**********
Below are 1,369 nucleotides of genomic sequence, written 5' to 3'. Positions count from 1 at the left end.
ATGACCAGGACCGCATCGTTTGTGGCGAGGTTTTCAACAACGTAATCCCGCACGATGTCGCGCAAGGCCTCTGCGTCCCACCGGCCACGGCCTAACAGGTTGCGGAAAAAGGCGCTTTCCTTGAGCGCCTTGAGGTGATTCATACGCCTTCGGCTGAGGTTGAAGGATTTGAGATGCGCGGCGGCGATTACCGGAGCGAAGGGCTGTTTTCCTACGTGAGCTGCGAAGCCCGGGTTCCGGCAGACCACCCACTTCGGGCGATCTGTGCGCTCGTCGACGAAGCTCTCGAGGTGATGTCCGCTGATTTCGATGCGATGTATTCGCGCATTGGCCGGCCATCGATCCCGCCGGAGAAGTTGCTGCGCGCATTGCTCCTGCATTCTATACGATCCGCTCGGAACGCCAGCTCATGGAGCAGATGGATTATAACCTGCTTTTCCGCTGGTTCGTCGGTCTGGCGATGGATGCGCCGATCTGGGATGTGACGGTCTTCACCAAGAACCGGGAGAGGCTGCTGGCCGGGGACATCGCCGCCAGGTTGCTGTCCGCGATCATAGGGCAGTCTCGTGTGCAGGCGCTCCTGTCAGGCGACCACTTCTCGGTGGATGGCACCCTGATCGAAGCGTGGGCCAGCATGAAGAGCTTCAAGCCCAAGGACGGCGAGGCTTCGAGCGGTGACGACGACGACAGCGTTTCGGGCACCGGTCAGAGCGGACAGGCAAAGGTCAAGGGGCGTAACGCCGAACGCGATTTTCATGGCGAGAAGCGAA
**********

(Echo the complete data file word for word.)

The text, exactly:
Below are 1,369 nucleotides of genomic sequence, written 5' to 3'. Positions count from 1 at the left end.
ATGACCAGGACCGCATCGTTTGTGGCGAGGTTTTCAACAACGTAATCCCGCACGATGTCGCGCAAGGCCTCTGCGTCCCACCGGCCACGGCCTAACAGGTTGCGGAAAAAGGCGCTTTCCTTGAGCGCCTTGAGGTGATTCATACGCCTTCGGCTGAGGTTGAAGGATTTGAGATGCGCGGCGGCGATTACCGGAGCGAAGGGCTGTTTTCCTACGTGAGCTGCGAAGCCCGGGTTCCGGCAGACCACCCACTTCGGGCGATCTGTGCGCTCGTCGACGAAGCTCTCGAGGTGATGTCCGCTGATTTCGATGCGATGTATTCGCGCATTGGCCGGCCATCGATCCCGCCGGAGAAGTTGCTGCGCGCATTGCTCCTGCATTCTATACGATCCGCTCGGAACGCCAGCTCATGGAGCAGATGGATTATAACCTGCTTTTCCGCTGGTTCGTCGGTCTGGCGATGGATGCGCCGATCTGGGATGTGACGGTCTTCACCAAGAACCGGGAGAGGCTGCTGGCCGGGGACATCGCCGCCAGGTTGCTGTCCGCGATCATAGGGCAGTCTCGTGTGCAGGCGCTCCTGTCAGGCGACCACTTCTCGGTGGATGGCACCCTGATCGAAGCGTGGGCCAGCATGAAGAGCTTCAAGCCCAAGGACGGCGAGGCTTCGAGCGGTGACGACGACGACAGCGTTTCGGGCACCGGTCAGAGCGGACAGGCAAAGGTCAAGGGGCGTAACGCCGAACGCGATTTTCATGGCGAGAAGCGAA